In 2021, President Joe Biden proclaimed May 5 to be Missing or Murdered Indigenous Persons Awareness Day. The announcement followed years of efforts by advocates to create greater public awareness of violence against Native American people, per the Choctaw Nation.

“On Missing or Murdered Indigenous Persons Awareness Day, we remember the many lives shattered or lost, and commit to working with Native communities to find justice, keep families safe and help them heal,” the White House said in a statement.

“Indian Country has been gripped by an epidemic of missing or murdered Indigenous people, whose cases far too often go unsolved. Families have been left investigating disappearances on their own, demanding justice for their loved ones, and grieving pieces of their souls. Generations of activists and organizers have pushed for accountability, safety and change. We need to respond with urgency and the resources needed to stop the violence and reverse the legacy of inequity and neglect that often drives it.”

In addition to awareness, advocates are fighting to bring justice to Native victims of violent crime and provide support to victims and their communities.

The movement is also referred to by other names:

  • Missing and Murdered Indigenous Women (MMIW)
  • Missing and Murdered Indigenous Women and Girls (MMIWG)
  • Missing and Murdered Indigenous Women and Relatives (MMIWR)
  • Missing and Murdered Indigenous Women, Girls and Two-Spirit People (MMIW2SP).

The disappearance of Ashley Loring HeavyRunner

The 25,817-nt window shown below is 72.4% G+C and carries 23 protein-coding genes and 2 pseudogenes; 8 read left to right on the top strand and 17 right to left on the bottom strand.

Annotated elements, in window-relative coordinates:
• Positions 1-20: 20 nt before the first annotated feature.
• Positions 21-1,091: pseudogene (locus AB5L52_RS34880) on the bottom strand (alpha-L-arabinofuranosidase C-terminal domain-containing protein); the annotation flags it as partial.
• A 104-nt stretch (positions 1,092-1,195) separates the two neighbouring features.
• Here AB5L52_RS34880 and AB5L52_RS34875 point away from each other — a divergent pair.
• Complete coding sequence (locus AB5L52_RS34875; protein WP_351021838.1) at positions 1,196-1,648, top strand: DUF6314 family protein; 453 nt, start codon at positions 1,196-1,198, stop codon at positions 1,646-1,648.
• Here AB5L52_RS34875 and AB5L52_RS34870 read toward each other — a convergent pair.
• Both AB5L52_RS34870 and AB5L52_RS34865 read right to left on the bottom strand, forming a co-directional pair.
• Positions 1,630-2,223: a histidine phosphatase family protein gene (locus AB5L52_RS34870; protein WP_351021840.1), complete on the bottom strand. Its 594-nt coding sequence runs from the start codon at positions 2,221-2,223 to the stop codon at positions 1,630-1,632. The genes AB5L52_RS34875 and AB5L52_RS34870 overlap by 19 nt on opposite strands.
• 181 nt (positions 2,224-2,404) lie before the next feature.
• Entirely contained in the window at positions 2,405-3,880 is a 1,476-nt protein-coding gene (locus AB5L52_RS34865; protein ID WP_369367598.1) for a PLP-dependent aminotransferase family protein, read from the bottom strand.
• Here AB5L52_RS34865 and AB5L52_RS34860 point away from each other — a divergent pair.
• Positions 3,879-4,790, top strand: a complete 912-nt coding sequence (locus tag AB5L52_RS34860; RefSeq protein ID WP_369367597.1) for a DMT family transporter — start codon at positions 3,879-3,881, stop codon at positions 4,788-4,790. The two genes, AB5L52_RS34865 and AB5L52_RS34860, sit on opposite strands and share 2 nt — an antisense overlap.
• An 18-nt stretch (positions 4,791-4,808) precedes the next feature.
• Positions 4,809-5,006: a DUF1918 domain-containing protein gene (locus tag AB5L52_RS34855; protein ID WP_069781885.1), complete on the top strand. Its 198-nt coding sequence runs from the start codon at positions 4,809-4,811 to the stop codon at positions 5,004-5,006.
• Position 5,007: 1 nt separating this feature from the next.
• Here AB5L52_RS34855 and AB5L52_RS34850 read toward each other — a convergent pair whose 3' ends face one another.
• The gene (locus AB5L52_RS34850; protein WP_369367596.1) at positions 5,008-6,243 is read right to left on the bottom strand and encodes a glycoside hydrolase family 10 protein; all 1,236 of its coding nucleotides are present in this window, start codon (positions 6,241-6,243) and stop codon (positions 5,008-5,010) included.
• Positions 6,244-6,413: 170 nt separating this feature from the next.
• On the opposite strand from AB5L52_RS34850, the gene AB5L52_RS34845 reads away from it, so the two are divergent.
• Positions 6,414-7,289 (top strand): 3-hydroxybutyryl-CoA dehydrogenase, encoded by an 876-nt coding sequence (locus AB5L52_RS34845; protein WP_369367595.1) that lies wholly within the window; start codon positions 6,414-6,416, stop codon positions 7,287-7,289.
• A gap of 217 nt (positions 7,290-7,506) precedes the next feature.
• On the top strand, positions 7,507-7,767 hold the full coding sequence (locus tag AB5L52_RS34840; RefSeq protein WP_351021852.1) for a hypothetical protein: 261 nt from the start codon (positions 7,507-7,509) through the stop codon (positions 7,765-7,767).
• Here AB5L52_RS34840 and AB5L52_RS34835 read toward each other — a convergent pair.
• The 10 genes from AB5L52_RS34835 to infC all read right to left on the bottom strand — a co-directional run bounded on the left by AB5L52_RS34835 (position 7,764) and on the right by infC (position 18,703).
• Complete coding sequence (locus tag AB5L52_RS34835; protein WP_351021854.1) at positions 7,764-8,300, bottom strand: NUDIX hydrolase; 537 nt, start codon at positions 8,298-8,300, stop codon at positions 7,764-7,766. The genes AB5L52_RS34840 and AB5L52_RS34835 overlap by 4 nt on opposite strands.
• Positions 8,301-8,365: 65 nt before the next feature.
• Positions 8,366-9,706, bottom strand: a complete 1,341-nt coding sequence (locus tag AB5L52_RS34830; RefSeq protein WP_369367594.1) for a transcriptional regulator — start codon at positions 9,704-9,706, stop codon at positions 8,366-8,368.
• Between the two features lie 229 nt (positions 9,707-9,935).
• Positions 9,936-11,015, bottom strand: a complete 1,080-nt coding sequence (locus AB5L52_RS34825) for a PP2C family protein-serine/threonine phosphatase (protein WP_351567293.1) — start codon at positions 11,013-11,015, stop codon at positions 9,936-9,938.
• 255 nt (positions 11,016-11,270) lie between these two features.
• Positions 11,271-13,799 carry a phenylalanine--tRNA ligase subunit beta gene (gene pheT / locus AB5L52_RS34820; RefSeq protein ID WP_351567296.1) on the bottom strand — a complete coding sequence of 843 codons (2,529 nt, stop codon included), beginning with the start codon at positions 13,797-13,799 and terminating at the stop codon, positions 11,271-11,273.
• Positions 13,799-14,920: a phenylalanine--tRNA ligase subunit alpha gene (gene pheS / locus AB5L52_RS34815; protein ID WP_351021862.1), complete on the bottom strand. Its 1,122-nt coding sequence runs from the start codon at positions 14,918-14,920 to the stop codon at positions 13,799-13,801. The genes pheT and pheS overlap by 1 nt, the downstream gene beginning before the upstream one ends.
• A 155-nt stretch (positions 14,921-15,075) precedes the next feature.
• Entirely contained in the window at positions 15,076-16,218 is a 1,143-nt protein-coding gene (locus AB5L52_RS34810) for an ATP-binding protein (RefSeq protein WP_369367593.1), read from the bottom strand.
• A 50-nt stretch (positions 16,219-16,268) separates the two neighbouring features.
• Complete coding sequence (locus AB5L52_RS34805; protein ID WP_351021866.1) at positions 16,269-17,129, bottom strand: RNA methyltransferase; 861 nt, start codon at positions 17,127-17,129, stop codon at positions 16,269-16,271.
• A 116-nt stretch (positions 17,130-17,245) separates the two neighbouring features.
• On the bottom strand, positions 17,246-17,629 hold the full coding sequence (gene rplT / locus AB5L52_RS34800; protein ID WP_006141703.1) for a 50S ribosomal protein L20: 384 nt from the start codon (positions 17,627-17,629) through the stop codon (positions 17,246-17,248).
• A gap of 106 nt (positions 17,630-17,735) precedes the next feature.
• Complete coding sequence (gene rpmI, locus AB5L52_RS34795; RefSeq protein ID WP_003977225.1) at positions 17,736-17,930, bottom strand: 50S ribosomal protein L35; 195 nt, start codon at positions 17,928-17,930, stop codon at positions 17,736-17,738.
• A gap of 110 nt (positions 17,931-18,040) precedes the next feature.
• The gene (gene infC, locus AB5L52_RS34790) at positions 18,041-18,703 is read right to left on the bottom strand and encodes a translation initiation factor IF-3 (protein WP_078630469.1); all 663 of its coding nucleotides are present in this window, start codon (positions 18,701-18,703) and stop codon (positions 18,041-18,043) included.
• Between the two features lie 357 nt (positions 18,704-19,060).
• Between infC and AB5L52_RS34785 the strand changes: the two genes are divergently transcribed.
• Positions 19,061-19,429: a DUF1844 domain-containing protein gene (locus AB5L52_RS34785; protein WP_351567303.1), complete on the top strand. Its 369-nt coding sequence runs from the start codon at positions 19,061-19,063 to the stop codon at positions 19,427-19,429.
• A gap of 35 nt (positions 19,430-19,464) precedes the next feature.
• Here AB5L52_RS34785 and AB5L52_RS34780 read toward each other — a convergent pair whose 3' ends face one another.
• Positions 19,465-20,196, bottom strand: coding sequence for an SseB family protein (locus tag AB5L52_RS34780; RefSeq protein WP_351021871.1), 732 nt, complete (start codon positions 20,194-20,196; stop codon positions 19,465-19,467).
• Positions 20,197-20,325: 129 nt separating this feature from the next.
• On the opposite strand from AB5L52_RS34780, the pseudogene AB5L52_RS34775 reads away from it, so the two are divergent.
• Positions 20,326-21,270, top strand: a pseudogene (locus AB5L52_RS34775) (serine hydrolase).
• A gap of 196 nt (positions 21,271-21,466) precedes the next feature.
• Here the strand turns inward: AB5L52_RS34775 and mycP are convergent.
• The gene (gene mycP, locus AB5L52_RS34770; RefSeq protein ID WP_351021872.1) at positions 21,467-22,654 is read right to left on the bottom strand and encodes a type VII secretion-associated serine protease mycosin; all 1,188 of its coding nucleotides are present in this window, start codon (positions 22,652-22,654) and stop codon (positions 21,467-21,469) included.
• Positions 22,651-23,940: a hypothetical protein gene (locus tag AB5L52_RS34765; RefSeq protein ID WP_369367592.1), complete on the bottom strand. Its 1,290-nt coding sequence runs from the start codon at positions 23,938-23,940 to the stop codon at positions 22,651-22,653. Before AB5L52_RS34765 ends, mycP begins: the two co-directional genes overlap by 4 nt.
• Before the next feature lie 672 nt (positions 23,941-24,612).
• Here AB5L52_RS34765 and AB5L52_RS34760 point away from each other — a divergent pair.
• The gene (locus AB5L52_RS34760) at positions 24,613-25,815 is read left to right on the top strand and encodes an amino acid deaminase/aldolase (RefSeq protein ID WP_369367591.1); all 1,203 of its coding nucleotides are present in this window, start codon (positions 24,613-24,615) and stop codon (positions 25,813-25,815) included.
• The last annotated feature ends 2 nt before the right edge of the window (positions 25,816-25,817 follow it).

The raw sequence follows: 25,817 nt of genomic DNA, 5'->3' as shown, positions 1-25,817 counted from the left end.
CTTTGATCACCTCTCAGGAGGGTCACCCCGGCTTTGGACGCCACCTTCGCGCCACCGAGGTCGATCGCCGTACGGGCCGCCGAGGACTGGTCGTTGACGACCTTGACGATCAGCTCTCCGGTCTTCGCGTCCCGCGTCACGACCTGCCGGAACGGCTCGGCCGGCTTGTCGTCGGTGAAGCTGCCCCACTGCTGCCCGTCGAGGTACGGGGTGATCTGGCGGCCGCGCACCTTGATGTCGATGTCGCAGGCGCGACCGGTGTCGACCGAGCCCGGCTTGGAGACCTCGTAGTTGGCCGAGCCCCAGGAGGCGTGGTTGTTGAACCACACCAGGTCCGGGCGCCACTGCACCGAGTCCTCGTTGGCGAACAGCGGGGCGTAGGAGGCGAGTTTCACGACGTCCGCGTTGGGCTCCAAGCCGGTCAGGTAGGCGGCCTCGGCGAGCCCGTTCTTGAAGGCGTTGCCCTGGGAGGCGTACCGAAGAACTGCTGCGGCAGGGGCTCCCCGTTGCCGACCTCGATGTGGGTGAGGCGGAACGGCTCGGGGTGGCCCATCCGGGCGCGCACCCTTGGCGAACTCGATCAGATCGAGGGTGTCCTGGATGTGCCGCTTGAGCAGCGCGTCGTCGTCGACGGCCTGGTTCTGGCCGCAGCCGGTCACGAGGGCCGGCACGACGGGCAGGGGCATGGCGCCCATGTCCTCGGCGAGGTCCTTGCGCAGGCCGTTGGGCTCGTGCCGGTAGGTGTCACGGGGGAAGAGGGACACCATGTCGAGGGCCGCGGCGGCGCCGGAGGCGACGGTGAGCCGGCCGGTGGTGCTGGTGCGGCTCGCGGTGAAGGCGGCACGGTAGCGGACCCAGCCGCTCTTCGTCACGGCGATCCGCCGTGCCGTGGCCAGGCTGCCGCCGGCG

In 2019, The Guardian published an in-depth report on the disappearance of Ashley Loring HeavyRunner, who was last seen June 13, 2017, on the Blackfeet Reservation in Montana.

Upon returning to Missoula from a trip a week later, Kimberly Loring was expecting a call from her 20-year-old sister. When that call never came, it wasn’t immediately a cause for concern.

Alarm bells sounded a few days later, however, when their father was unexpectedly admitted to the ICU and Ashley didn’t show and couldn’t be reached, according to the article, “A young woman vanishes. The police can’t help. Her desperate family won’t give up.”

Loring sought help from tribal police.

“No one took it seriously,” Loring told The Guardian. “They just said: ‘She’s of age, she can leave when she wants to.’ When we talk to other families whose girls went missing, they say that’s what they got from law enforcement, too. It’s not a proper response.”

In the years since her sister’s disappearance, Loring has taken charge of her sister’s case. She quit her full-time job and moved back to her grandmother’s house.

In this July 13, 2018, file photo, Kimberly Loring stands in her grandmother’s home in Browning, Mont., holding a photo of her sister, Ashley Loring HeavyRunner, who went missing on the Blackfeet Indian Reservation in 2017. Native Americans go missing and are killed at disproportionately high rates nationwide. | David Goldman, Associated Press

“Kimberly took matters into her own hands,” The Guardian reported. “She trekked up and down the mountains looking for clues, calling Ashley’s name, scrambling into rocky ravines, digging up fresh mounds of earth, analysing bones, chasing off grizzly bears. She followed every lead — many of them infuriatingly vague and horribly gruesome — and took every phone call, read every message, met anyone on the street who wanted to talk,”

“Every day is a nightmare,” Loring told The Guardian. “We don’t know what really happened to her. There’s rumors about her being hurt and her body put places, being all cut up and scattered on the mountain.”

“That’s why I search for her. That’s why I go out in the mountains and look. I don’t want my baby sister laying out there alone.”

What the numbers say

Ashley Loring HeavyRunner’s case isn’t unique. She’s one of thousands of missing Native Americans.

The biggest difference in her case is the level of publicity it has received, much of which is due to her sister’s determination to find Ashley.